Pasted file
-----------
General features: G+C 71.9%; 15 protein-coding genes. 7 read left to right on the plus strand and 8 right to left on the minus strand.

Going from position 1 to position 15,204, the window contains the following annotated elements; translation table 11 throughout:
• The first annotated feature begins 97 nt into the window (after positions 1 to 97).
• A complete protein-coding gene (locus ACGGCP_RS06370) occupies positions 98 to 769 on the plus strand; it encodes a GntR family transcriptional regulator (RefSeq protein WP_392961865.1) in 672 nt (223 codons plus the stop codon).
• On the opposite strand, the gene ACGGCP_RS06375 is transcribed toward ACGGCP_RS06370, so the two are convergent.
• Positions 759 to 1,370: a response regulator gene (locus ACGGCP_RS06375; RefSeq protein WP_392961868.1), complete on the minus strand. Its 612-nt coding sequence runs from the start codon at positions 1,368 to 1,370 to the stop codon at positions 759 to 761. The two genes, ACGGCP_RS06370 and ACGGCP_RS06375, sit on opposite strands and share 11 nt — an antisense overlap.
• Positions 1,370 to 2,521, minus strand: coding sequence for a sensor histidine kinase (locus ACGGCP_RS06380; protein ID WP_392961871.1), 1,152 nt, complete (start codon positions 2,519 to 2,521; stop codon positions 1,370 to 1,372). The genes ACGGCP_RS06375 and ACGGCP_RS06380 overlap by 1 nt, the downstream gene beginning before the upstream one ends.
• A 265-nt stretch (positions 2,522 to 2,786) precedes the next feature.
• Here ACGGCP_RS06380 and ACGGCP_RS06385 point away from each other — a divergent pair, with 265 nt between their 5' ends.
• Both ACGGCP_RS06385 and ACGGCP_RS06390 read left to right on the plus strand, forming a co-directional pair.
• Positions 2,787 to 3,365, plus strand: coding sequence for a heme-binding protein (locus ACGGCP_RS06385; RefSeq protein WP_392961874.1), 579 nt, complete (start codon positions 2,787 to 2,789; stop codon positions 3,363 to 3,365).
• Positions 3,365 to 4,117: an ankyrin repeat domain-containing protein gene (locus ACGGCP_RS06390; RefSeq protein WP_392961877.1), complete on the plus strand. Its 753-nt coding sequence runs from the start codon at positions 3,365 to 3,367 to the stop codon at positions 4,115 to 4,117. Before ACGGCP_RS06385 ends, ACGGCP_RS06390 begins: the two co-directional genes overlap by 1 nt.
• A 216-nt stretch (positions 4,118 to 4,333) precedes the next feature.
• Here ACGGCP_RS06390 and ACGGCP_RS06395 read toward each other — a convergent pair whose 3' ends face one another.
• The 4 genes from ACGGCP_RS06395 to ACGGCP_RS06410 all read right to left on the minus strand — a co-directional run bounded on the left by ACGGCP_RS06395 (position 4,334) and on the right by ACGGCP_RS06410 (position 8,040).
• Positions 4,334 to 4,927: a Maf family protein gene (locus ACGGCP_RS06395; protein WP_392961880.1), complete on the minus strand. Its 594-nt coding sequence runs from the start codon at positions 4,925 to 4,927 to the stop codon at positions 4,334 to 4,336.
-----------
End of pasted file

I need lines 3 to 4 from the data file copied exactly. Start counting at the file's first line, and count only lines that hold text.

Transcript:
• The first annotated feature begins 97 nt into the window (after positions 1 to 97).
• A complete protein-coding gene (locus ACGGCP_RS06370) occupies positions 98 to 769 on the plus strand; it encodes a GntR family transcriptional regulator (RefSeq protein WP_392961865.1) in 672 nt (223 codons plus the stop codon).